How to open a bank account
Why do I need a bank account?
- Bank accounts help you manage your money on a daily basis. You can keep a track of exactly what goes in and what goes out
- You get discounts on your phone, electricity and gas bills if you set up Direct Debit (automatic) payments from your bank account
- If you’re on benefits, you will need to set up a bank account to receive your monthly payments when it changes over to Universal Credit. (See our ‘What is Universal Credit and how it can affect you’ page for more information.)
The most important part of setting up a bank account is choosing one that is right for you. Watch this short video from the Money Advice Service to give you some tips on how to pick the best account that suits your needs.
How do I set up a basic bank account?
Once you’ve decided which bank you want to use you can normally apply for an account in the branch itself, online, over the phone or even by post.
To speed up the process of setting up a bank account it’s a good idea to find out from the bank what information you will need to provide. All Banks will need you to provide: Proof of who you are:
- Driving Licence
- If you don’t have these speak to your bank to ask what other forms of ID they will accept, some banks will accept a letter from a responsible person (teacher, social worker) or a benefits notification letter
And proof of your address, for example:
- Tenancy Agreement
- Council Tax Bill
- Gas or Electricity Bill
Need more help? You can follow some simple steps from the Money Advice Service in this video on how to set up a bank account.
Where can I look for a basic bank account?
Most people are entitled to open a basic bank account, even if you have a poor credit history, so that you can have wages or benefits paid in and you can pay for things such as rent and bills through direct debit.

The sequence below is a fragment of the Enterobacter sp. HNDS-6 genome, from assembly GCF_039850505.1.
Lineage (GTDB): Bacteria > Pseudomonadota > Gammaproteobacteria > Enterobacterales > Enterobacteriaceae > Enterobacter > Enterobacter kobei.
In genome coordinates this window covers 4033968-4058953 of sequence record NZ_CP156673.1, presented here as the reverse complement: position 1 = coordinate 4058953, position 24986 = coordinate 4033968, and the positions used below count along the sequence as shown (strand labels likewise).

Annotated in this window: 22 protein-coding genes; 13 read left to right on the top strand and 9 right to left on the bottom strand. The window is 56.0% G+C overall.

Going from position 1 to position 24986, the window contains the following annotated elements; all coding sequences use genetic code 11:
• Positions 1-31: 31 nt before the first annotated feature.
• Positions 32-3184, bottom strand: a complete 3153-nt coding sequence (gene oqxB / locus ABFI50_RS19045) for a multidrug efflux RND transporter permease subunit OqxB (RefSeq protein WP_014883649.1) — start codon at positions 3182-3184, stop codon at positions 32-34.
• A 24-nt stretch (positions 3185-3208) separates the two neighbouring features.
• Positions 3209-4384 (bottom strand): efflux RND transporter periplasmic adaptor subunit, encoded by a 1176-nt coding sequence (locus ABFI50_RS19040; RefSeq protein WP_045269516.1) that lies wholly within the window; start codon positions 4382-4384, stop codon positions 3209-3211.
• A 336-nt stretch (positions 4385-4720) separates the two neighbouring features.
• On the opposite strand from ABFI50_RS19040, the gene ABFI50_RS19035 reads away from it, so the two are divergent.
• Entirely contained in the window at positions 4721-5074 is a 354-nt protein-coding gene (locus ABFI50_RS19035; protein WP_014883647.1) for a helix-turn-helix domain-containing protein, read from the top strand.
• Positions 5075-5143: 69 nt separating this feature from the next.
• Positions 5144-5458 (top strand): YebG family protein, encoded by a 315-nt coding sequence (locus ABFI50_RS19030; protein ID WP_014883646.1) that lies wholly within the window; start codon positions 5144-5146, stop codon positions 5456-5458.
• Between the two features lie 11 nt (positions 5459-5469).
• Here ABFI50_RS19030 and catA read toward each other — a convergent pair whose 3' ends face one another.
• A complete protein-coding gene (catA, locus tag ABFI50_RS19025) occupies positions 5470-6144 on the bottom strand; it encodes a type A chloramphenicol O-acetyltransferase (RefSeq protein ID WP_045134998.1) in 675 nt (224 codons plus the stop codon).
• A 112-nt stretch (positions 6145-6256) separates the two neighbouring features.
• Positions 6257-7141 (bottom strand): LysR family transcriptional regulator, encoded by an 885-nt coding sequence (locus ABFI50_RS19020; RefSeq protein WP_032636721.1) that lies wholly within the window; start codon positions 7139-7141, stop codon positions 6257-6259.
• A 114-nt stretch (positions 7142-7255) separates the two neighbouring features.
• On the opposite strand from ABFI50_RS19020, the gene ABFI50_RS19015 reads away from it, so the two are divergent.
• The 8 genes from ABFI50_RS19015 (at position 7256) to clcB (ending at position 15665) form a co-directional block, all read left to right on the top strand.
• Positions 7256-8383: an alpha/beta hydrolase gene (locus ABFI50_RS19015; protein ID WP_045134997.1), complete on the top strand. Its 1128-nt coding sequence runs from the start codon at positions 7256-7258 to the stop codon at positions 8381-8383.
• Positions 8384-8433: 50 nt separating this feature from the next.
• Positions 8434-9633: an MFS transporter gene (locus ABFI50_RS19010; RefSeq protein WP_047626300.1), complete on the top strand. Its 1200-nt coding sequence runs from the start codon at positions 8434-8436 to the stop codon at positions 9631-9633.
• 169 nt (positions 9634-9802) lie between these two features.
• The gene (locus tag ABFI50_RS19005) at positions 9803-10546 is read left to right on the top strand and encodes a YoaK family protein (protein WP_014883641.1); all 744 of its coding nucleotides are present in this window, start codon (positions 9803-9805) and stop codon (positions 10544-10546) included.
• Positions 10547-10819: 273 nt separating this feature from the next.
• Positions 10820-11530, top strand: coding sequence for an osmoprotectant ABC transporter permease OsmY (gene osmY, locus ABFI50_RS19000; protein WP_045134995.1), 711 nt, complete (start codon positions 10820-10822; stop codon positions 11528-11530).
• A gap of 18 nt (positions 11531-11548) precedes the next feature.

Here’s a few places you can go to that offer basic bank accounts:
From January 1st 2016 a number of High Street banks and building societies in the UK have launched basic bank accounts which will not charge a fee for missed payments. A list of the accounts is available below with links to the relevant websites:
|Barclays||Barclays Basic Current Account|
|Santander||Basic Current Account|
|Ulster Bank||Foundation Account|
|Royal Bank of Scotland (Scotland)||Foundation Account|
|RBS England and Wales||Basic Account|
|HSBC||Basic Bank Account|
|Lloyds/ Halifax/ Bank of Scotland||Basic Account|
|Yorkshire and Clydesdale Banks||Readycash Account|
Post Office You can also apply for a new current account at the Post Office. There are two accounts available to choose from; the standard account and the control account which offer a range of services to suit your needs. They are straightforward with no hidden charges and allow you to manage your money either in branch, online, or over the telephone.
To apply for a current account at the Post Office you can visit your local ‘Crown’ branch – these are usually the main post office in an area. You’ll need to be 18 or over, a UK resident and able to open your account with a £20 deposit. For more information you can visit the main post office in your area. Alternatively visit their website or call 0845 266 8977.
Credit unions Credit unions are not-for-profit community organisations run by members, for members. If you live or work in an area where a credit union operates you could be eligible to join. Some credit unions offer current accounts similar to basic bank accounts. To find your nearest credit union visit this site.
Help us improve Riverside.org.uk
Was this information helpful?